The nearest you can get is probably a keyboard designed to simulate the touch of a tracker-action pipe organ, which has a "snap" at the top of the key movement which is similar to the "pluck" of a harpsichord.
The touch of a harpsichord is completely different from a piano or most MIDI keyboards. On a properly regulated harpsichord, the notes will sound fully when the keys are only pressed 1/4 of the way to the keybed, which makes playing baroque ornaments a completely different experience from a piano, and much easier than on a piano, once you have mastered the technique.
On a piano keyboard you can get away with "partially hitting" adjacent keys to the one you want to play, buit pianists trying a harpsichord for the first time often wonder what on earth is going on, because the "hair trigger" nature of the action means they are playing several unwanted "wrong notes" for every "right" one.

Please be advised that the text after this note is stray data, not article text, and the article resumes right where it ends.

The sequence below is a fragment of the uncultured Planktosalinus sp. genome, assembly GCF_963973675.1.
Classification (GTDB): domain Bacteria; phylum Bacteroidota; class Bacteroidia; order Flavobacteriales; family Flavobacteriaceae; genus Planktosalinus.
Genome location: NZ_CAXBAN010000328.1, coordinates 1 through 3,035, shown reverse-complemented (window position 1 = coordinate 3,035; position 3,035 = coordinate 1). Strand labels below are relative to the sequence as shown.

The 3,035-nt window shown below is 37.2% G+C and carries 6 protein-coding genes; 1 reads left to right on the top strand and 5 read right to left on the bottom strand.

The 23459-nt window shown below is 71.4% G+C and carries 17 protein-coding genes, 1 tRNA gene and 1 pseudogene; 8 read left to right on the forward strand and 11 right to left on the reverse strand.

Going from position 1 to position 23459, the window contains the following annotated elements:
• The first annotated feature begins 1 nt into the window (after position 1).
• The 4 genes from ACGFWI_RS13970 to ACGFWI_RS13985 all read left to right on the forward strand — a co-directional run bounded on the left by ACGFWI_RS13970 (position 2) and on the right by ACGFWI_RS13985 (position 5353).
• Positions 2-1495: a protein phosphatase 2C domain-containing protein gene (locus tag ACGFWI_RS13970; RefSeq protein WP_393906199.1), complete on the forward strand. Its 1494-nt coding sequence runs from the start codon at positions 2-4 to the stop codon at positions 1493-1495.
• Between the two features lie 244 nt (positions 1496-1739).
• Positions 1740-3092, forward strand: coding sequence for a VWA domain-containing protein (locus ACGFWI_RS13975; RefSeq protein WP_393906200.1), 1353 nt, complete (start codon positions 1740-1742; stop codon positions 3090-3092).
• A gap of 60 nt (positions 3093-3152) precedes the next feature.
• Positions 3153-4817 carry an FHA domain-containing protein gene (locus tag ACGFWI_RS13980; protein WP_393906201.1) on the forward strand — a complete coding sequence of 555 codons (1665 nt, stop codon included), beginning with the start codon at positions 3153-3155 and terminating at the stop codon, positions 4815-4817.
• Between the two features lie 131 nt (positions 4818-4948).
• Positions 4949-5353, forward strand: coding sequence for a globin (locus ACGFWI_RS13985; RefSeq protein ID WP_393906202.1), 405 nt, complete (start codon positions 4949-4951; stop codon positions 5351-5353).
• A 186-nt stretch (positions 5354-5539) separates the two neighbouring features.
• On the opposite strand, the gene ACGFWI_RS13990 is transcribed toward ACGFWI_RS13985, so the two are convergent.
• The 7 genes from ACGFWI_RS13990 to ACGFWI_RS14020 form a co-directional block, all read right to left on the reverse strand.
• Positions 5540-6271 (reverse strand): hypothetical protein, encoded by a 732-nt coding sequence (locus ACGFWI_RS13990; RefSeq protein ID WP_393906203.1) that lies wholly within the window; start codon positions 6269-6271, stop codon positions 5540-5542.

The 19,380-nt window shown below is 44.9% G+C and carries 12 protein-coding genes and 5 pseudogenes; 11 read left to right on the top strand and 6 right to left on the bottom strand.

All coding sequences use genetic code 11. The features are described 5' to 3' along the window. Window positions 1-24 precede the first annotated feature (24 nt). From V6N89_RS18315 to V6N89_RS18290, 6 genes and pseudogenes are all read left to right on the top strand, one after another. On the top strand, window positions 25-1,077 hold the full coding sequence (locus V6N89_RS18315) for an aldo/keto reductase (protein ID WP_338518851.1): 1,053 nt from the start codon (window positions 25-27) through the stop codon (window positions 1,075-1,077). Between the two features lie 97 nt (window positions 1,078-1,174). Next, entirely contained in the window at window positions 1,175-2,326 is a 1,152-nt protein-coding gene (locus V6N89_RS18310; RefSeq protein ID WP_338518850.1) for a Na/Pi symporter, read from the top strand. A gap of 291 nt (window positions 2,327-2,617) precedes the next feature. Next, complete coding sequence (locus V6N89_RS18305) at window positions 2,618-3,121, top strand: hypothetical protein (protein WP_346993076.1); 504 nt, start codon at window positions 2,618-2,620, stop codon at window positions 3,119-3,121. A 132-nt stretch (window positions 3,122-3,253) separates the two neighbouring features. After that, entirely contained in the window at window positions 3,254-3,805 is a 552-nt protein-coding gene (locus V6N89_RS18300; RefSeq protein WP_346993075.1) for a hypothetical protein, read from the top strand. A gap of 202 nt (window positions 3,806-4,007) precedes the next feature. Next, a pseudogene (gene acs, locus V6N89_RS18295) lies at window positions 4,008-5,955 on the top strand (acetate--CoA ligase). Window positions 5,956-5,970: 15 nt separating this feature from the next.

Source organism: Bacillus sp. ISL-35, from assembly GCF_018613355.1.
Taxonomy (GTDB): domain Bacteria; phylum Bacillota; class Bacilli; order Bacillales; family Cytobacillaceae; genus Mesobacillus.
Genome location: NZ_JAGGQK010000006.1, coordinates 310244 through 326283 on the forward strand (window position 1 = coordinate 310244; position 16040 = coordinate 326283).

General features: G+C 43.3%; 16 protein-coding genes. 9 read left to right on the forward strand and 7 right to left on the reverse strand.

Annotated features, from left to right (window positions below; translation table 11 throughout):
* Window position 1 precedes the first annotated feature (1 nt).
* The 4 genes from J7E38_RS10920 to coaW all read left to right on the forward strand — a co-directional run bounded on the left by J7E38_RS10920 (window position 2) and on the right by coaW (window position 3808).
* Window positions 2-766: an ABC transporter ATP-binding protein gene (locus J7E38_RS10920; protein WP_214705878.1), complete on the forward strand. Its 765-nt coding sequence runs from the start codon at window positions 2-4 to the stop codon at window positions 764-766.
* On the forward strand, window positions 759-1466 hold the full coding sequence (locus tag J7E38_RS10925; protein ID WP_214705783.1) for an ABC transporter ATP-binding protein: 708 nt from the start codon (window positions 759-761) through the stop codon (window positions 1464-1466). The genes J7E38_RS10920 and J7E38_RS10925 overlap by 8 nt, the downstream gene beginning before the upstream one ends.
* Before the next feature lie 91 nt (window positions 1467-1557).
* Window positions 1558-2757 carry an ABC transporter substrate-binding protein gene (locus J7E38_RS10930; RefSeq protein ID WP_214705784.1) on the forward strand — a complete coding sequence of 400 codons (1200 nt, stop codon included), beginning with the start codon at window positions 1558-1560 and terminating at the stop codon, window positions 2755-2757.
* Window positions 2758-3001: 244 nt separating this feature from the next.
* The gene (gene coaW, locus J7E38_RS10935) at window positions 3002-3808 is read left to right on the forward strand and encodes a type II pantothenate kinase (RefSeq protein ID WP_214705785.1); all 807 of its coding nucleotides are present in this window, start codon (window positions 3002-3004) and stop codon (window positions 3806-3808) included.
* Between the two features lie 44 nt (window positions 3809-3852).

SE doesn't approve of shopping recommendations, but the only two suppliers I know are Fatar (based in Italy) and Midiworks (in Canada). They aren't cheap, and they are supplied as "bare keyboards," not as a finished instrument that you can play. You may be able to find a local organ-builder who can assemble the keyboard(s) into a working instrument - but expect to pay a few thousand dollars for it. There are companies which build these keyboards into digital pipe organs - i.e. their product is basically a "traditional" pipe organ console with a MIDI interface, intended to drive a synthesizer.
One potential problem is that a pipe organ keyboard may have a higher key weight than a harpsichord. On a real tracker-action organ, the key resistance depends on how many ranks of pipes are being played, i.e. on how many air-valves you are pulling open against the wind supply pressure, to let the air into the pipes. Actually the same is true on a large harpsichord with several "choirs" of strings, any combination of which can be plucked. But the playing weight can probably be regulated - at a price, of course!